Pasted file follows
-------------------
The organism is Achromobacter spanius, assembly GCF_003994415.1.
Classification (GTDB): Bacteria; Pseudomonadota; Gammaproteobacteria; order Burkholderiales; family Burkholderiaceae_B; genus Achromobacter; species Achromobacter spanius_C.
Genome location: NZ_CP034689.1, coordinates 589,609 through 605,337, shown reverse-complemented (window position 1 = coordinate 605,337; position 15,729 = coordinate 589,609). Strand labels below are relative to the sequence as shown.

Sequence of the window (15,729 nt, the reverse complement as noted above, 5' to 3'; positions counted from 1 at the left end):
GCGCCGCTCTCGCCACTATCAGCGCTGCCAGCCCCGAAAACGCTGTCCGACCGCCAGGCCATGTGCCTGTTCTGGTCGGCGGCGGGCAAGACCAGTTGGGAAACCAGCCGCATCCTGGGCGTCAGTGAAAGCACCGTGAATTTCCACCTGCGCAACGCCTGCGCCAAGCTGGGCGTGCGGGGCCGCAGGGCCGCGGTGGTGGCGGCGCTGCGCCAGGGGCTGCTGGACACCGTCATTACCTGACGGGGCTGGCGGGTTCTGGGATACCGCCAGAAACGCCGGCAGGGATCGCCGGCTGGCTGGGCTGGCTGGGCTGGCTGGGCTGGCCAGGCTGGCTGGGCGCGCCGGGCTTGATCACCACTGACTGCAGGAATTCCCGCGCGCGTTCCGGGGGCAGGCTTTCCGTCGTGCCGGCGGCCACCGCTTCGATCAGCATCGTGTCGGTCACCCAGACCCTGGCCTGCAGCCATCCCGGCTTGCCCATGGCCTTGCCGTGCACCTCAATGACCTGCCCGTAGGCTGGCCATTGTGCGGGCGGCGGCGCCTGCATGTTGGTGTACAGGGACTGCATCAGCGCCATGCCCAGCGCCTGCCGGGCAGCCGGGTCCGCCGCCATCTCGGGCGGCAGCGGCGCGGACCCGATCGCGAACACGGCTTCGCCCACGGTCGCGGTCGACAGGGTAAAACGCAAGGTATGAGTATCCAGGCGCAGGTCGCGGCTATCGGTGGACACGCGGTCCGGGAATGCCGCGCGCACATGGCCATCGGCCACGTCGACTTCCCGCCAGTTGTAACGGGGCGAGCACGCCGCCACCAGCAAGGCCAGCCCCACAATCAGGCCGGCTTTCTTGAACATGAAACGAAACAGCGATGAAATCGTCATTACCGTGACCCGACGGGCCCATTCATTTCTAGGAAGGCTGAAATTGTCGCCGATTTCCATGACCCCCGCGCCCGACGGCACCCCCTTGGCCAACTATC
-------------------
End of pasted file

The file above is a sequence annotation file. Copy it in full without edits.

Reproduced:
The organism is Achromobacter spanius, assembly GCF_003994415.1.
Classification (GTDB): Bacteria; Pseudomonadota; Gammaproteobacteria; order Burkholderiales; family Burkholderiaceae_B; genus Achromobacter; species Achromobacter spanius_C.
Genome location: NZ_CP034689.1, coordinates 589,609 through 605,337, shown reverse-complemented (window position 1 = coordinate 605,337; position 15,729 = coordinate 589,609). Strand labels below are relative to the sequence as shown.

Sequence of the window (15,729 nt, the reverse complement as noted above, 5' to 3'; positions counted from 1 at the left end):
GCGCCGCTCTCGCCACTATCAGCGCTGCCAGCCCCGAAAACGCTGTCCGACCGCCAGGCCATGTGCCTGTTCTGGTCGGCGGCGGGCAAGACCAGTTGGGAAACCAGCCGCATCCTGGGCGTCAGTGAAAGCACCGTGAATTTCCACCTGCGCAACGCCTGCGCCAAGCTGGGCGTGCGGGGCCGCAGGGCCGCGGTGGTGGCGGCGCTGCGCCAGGGGCTGCTGGACACCGTCATTACCTGACGGGGCTGGCGGGTTCTGGGATACCGCCAGAAACGCCGGCAGGGATCGCCGGCTGGCTGGGCTGGCTGGGCTGGCTGGGCTGGCCAGGCTGGCTGGGCGCGCCGGGCTTGATCACCACTGACTGCAGGAATTCCCGCGCGCGTTCCGGGGGCAGGCTTTCCGTCGTGCCGGCGGCCACCGCTTCGATCAGCATCGTGTCGGTCACCCAGACCCTGGCCTGCAGCCATCCCGGCTTGCCCATGGCCTTGCCGTGCACCTCAATGACCTGCCCGTAGGCTGGCCATTGTGCGGGCGGCGGCGCCTGCATGTTGGTGTACAGGGACTGCATCAGCGCCATGCCCAGCGCCTGCCGGGCAGCCGGGTCCGCCGCCATCTCGGGCGGCAGCGGCGCGGACCCGATCGCGAACACGGCTTCGCCCACGGTCGCGGTCGACAGGGTAAAACGCAAGGTATGAGTATCCAGGCGCAGGTCGCGGCTATCGGTGGACACGCGGTCCGGGAATGCCGCGCGCACATGGCCATCGGCCACGTCGACTTCCCGCCAGTTGTAACGGGGCGAGCACGCCGCCACCAGCAAGGCCAGCCCCACAATCAGGCCGGCTTTCTTGAACATGAAACGAAACAGCGATGAAATCGTCATTACCGTGACCCGACGGGCCCATTCATTTCTAGGAAGGCTGAAATTGTCGCCGATTTCCATGACCCCCGCGCCCGACGGCACCCCCTTGGCCAACTATC